were a constant temptation to stop and read. However the ire of the customers and consequent lateness at school cured me any dalliance. However I clearly remember some of the headlines that occurred on my beat as a paperboy: the Berlin Wall, Cuba, space flights, civil wars in Africa and Marilyn Monroe’s death are still etched in my memory.
Writing about my beach cleaning days encouraged me to cast my mind back even further to my first paid job. When I was in Grade 5 a notice appeared in the window of “Skinners” the corner store in our town asking for a “paperboy”. The weekly wage was 15 shillings – $1.50 in decimal currency.
At the time this seemed like a huge amount of money for a 10 year old but looking back it hardly kept my bike going. Yet every morning I got up at 5.45 am went to the store to sort out the papers for the different clients and then cycled (and pushed my bike) around the hilly part of town, which was my allocated patch, delivering newspapers – The Sun, The Geelong Advertiser, The Age (which was an horrendous monster on Wednesdays and Saturdays), The Sporting Globe and for the racier clients, The Truth (a misnomer), which was an education in itself for a young paperboy!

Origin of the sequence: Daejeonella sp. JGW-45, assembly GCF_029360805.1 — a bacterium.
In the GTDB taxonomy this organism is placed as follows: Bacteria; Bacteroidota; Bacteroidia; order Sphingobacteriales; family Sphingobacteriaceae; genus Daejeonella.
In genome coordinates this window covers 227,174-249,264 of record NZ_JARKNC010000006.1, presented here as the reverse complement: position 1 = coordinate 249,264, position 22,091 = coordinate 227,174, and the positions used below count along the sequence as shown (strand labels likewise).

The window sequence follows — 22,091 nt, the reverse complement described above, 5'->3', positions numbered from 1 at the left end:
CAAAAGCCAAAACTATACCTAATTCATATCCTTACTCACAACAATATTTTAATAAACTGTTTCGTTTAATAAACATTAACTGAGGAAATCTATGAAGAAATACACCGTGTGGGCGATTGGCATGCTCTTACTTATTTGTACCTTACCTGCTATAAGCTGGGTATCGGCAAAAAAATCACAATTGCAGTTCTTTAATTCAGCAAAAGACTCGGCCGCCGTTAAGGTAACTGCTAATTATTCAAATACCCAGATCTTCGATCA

I wasn’t given a list but had to remember all the addresses and which paper was wanted when and where. I made a few mistakes in the first week or so which irritated both shop keeper and reader. In the end I got the hang of it.
Then I encountered the seasons! Most of the year was OK but winter was dark and cold. Fingers froze on the frosty mornings but gloves made it difficult to handle the newspapers. So my dad taught me a trick he had used in Holland. He showed me how to make cones made out of newspaper and place them over the handles on the handlebar so I could slide my hands in while cycling. Even my dad, who wasn’t tolerant of “softies”, made an exception on a few really bad cold wet mornings and actually drove me around to deliver the papers.
This time was also an education in names and how to pronounce them. When “Marny” wanted an extra paper how was I to know it was written “Mahoney”. And then there were the migrants from all over Europe whose names were not just unpronounceable but also unspellable. How do the Poles get away with putting so many consonants in a row without losing their false teeth?
The worst thing about being a paperboy was that I wanted to read everything. The papers
I delivered papers for a few years but then two other jobs came up: working on a farm and in a bakery. But they are tales for another day.